Primeau to donate his brain to science

May 4, 2009 8:50:19 AM PDT
Retired Philadelphia Flyer Keith Primeau can still be found on the ice, teaching. His days playing with the Flyers were cut short due to multiple concussions. "One time I got laid out at center ice, I was taken off on a stretcher and returned to play two nights later," he said.

Primeau now admits that wasn't a smart decision. Doctors now know one concussion, not fully healed, can make players more vulnerable for another concussion. It can also lead to stroke, or hemmorhage and it can be catestrophic.

"I was at a point when I could have done irreparable damage," Primeau said.

So now Primeau is hoping to raise awareness and help researchers. He'll do yearly medical testing at Boston University's brain bank. And like about 50 other pro-athletes, he's agreed to donate his brain to science after he dies. Doctors are studying the effects of repeated concussions and how it can lead to degenerative brain damage.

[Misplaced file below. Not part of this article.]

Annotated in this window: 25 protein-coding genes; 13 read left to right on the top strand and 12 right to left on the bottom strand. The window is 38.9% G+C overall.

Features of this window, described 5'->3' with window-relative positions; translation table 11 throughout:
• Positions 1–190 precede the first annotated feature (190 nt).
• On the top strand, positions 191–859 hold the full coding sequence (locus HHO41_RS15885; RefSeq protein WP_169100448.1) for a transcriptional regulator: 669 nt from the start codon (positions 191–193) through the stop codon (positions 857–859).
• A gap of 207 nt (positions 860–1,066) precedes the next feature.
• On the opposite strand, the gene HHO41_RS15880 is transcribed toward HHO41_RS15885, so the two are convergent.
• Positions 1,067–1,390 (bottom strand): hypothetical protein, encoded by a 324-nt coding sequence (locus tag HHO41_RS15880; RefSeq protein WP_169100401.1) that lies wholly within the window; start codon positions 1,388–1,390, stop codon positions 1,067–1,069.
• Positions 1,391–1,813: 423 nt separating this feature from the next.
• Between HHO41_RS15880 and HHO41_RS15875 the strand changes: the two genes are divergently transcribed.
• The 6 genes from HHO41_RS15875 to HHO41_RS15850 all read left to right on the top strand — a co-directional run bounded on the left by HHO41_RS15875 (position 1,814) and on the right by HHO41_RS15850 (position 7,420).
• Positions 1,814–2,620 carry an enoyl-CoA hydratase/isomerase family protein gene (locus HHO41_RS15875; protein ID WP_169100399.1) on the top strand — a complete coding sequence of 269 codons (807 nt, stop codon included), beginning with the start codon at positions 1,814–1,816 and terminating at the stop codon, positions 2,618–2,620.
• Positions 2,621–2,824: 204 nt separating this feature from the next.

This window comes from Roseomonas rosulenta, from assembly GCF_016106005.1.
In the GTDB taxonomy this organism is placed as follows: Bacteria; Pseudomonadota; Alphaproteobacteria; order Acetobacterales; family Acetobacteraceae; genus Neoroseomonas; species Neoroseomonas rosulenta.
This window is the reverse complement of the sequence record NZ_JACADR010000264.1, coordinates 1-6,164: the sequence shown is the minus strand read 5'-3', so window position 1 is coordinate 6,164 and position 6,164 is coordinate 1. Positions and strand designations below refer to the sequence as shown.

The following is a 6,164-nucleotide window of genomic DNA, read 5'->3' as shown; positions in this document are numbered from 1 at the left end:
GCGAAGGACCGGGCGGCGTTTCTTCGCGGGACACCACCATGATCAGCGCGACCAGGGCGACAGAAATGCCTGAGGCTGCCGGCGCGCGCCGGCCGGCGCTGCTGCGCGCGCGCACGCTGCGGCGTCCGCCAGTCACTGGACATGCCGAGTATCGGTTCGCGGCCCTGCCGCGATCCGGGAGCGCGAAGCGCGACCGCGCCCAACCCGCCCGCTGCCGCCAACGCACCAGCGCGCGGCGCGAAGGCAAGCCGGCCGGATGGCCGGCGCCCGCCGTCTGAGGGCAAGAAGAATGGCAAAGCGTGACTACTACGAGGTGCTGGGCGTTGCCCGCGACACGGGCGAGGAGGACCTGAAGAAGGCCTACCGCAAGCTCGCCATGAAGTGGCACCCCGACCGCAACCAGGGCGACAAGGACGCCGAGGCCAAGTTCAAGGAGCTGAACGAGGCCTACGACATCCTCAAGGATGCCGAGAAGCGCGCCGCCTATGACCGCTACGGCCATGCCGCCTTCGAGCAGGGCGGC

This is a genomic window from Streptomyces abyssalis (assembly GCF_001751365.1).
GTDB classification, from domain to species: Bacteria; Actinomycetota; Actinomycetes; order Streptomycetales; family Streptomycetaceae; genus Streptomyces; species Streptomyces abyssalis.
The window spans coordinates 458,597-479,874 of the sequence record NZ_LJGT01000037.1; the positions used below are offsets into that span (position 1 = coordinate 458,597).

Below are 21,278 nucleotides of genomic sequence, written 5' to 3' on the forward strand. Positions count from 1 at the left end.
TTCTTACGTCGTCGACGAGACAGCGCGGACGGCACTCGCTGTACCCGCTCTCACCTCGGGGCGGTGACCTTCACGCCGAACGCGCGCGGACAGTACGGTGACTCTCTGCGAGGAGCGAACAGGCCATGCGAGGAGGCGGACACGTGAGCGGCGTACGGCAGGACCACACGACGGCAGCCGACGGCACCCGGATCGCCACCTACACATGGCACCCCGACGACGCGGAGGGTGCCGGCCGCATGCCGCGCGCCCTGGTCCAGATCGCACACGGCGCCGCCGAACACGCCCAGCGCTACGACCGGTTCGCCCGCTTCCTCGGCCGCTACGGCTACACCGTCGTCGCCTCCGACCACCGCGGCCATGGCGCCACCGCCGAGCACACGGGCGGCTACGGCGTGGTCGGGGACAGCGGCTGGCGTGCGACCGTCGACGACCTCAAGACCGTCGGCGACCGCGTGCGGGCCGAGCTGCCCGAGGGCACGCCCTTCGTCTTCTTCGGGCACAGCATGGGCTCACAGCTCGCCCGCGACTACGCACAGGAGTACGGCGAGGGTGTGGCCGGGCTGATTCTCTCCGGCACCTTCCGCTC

"We don't know how many concussions? How severe a concussion? How old the person has to be when they get the concussion. We're not sure of those answers," researcher Dr. Ann McKee said.

"I truly believe there's some real important and vital information that maybe my brain can provide," Primeau said. Now, Primeau said he's doing well but can sense something's not always right.

"I sometimes get some head pressure, fatigue and lethargy, I'd say I'm not overly emotional but my wife would beg to differ," he said.

Still, he's passing on his skills to young players and trying to protect them in the future. He'd like to see stricter rules enforced in hockey to prevent hits to the head (such as what's happened in the National Football League.)

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